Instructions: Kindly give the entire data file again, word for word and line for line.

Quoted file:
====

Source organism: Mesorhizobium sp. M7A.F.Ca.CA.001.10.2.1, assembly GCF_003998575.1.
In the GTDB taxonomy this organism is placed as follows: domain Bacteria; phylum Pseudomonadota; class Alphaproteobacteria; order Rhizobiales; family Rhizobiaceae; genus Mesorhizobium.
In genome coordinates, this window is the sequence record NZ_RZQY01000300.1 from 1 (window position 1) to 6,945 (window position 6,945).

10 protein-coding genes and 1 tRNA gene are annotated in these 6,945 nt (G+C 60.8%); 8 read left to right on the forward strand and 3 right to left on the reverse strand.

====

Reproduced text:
Source organism: Mesorhizobium sp. M7A.F.Ca.CA.001.10.2.1, assembly GCF_003998575.1.
In the GTDB taxonomy this organism is placed as follows: domain Bacteria; phylum Pseudomonadota; class Alphaproteobacteria; order Rhizobiales; family Rhizobiaceae; genus Mesorhizobium.
In genome coordinates, this window is the sequence record NZ_RZQY01000300.1 from 1 (window position 1) to 6,945 (window position 6,945).

10 protein-coding genes and 1 tRNA gene are annotated in these 6,945 nt (G+C 60.8%); 8 read left to right on the forward strand and 3 right to left on the reverse strand.